My favorite type of horror movies are ones involving ghosts and hauntings. I think I like them because my mind easily fills in the inferred gaps.
I expected my thirst for spooks to be quenched by An American Haunting, and to that end, it doesn’t disappoint. The story is a period piece set after the American Revolution based on the novel The Bell Witch: An American Haunting, sandwiched between two short bits of a modern day mother and daughter. After her daughter has a nightmare, the mother reads a letter that accompanied a doll her daughter had found in the attic.
The letter is penned by schoolteacher Richard Powell (James D’Arcy) and tells the tale of the Bell family after they were cursed by a supposed witch.The hauntings are pretty standard: windows and doors opening on their own, covers being pulled off the bed, mysterious whispers and winds. They quickly escalate into physical attacks on the oldest Bell daughter, Betsy (Rachel Hurd-Wood). Although typical, the hauntings still managed to put me on the edge of my seat.
At least at first. Preaching to the entity seemed to do nothing, making it seem like no where was safe; I really liked that. But the haunting formula was repeated so many times during the course of the movie, it seemed to become monotonous.
The “ghost” of the movie was referred to as “the entity” because it’s not clear whether they are dealing with a ghost, demon, curse, or all of the above. It manifested itself as a wolf, a little girl in a bonnet, and an inferred doppelgänger-type spirit. There’s also the doll with a broken face, which didn’t seem to fit in either. Well before the end, I was wishing they would pick an archetype and stick with it.
One thing that really ruins the mood of a haunting to me is laughter, especially when it’s unintentional. There were several cheesy bits that really pulled me out of the movie. Early on, the supposed witch, Kathe Batts (Gaye Brown) says to John Bell (Donald Sutherland), “You, and your precious daughter too!” My mind automatically replaced it with, “and your little dog too!”. With lines like that, and the literal, “We’re almost out of the woods,” I was often disappointed in the dialog. There’s even a less-than-thrilling carriage wreck.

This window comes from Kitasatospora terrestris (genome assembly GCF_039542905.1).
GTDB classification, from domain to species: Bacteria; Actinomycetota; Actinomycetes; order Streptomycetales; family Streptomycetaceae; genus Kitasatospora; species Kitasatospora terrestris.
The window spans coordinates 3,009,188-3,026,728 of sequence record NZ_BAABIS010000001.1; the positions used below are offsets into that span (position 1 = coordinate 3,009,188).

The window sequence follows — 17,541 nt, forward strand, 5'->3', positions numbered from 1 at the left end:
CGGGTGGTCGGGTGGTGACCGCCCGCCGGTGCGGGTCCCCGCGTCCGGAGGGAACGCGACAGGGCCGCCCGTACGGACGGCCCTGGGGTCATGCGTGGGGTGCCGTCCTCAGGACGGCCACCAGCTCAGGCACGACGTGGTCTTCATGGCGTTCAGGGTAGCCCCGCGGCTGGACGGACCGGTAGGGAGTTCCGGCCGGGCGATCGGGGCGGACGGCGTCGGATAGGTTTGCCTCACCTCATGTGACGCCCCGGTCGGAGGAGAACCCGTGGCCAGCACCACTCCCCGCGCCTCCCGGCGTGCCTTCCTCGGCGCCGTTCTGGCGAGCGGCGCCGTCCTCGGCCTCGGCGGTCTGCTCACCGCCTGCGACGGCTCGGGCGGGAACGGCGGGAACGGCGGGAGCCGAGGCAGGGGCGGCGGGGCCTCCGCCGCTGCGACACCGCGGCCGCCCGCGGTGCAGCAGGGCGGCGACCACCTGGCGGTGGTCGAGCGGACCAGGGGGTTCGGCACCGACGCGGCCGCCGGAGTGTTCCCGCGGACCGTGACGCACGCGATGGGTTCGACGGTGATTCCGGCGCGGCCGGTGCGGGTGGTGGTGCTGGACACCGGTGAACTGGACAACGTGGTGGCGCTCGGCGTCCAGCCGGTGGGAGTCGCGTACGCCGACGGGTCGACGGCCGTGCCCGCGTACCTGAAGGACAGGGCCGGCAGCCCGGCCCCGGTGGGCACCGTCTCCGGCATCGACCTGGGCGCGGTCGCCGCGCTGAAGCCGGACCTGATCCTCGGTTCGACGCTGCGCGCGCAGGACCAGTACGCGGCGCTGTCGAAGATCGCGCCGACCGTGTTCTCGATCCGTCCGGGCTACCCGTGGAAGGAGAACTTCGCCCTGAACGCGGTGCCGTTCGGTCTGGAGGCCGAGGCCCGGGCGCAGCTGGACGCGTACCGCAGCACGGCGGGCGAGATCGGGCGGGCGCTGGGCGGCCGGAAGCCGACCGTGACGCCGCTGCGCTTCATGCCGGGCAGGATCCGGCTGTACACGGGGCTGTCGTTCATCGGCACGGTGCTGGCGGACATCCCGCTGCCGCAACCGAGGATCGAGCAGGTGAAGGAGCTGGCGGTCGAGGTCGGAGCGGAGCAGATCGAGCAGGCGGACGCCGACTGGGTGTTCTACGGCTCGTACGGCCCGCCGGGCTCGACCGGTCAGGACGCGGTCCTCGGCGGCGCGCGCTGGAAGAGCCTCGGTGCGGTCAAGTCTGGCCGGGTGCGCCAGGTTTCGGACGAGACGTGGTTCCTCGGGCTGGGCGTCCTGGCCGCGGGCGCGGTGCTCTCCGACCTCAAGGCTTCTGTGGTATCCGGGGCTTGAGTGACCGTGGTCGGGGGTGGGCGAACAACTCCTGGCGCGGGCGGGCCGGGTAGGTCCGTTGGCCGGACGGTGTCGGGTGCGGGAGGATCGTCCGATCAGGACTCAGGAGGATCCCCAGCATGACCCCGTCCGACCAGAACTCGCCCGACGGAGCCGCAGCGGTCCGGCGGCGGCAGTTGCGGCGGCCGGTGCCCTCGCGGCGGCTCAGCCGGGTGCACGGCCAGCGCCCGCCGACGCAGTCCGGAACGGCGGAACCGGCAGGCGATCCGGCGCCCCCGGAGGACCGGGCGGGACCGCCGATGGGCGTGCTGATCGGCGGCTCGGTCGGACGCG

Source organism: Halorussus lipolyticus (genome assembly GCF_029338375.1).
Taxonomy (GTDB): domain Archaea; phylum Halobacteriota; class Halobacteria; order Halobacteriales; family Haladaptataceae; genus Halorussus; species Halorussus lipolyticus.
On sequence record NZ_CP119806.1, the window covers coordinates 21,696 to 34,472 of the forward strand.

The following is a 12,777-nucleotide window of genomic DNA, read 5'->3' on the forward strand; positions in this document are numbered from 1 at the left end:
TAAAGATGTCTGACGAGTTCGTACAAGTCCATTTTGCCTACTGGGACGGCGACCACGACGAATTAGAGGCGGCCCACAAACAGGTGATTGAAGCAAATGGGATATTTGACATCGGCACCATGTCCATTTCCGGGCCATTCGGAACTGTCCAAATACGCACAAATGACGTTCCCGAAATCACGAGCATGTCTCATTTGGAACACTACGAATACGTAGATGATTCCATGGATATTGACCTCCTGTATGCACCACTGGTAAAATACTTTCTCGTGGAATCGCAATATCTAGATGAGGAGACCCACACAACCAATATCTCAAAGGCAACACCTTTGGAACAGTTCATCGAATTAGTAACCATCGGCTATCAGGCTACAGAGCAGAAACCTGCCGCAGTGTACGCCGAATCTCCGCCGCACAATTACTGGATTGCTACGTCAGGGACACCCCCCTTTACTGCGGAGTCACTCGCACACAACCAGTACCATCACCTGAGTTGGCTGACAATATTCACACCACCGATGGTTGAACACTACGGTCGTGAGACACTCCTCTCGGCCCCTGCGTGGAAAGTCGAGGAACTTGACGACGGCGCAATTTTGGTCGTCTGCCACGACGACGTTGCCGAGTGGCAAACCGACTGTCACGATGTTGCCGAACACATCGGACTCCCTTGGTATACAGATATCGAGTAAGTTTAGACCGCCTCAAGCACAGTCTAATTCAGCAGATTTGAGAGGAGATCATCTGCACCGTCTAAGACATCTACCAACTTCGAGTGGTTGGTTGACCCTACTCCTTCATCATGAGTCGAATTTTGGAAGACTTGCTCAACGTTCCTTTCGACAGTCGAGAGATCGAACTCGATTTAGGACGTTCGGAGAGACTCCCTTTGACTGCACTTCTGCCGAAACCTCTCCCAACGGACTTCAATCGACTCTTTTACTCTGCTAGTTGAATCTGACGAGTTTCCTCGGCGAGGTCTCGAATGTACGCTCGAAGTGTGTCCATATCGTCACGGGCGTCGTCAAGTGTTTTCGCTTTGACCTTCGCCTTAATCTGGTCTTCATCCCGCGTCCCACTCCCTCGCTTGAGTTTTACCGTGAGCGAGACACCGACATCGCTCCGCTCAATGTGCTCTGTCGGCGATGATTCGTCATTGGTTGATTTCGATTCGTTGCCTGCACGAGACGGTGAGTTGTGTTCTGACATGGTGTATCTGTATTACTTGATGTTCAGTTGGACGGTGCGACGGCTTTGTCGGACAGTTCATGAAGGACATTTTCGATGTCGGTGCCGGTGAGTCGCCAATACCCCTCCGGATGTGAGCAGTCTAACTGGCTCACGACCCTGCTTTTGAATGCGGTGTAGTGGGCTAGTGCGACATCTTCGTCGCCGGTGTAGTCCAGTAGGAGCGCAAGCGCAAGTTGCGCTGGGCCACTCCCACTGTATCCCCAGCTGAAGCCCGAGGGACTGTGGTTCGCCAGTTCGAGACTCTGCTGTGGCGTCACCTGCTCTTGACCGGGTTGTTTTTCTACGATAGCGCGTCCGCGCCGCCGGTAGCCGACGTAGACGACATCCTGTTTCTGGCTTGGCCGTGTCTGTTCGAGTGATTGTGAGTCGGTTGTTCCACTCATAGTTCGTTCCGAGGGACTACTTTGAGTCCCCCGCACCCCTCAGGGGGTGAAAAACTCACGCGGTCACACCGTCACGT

There was an obvious but not discussed attraction between the teacher and Betsy that gave the story a layer of depth that I liked. That is, until the possible relationship was actually discussed in disappointingly polite terms between him and her mother, Lucy Bell (Sissy Spacek).
I was the most disappointed in the ending though. The whole story was so cliche that the twist ending felt like a cop out. Although it was meant to explain the events of the movie, it didn’t fit in whatsoever, and left me more confused.
All in all, An American Haunting had elements that should have made it a good ghost story, but by the end, I wasn’t even questioning the bumps and thuds coming from my empty second floor.
Michelle Hartz, Ph.Z., is the Graphic Designer at Baugh Enterprises, specializing in design for print and promotional products. She is also the Municipal Liaison for National Novel Writing Month (or NaNoWriMo) in Bloomington, Indiana. Michelle has published two of her NaNoWriMo books: Helpless, a horror story set on a wind farm; and Brains for the Zombie Soul, a parody containing nearly 101 heartwarming and inspirational stories celebrating the differently animated.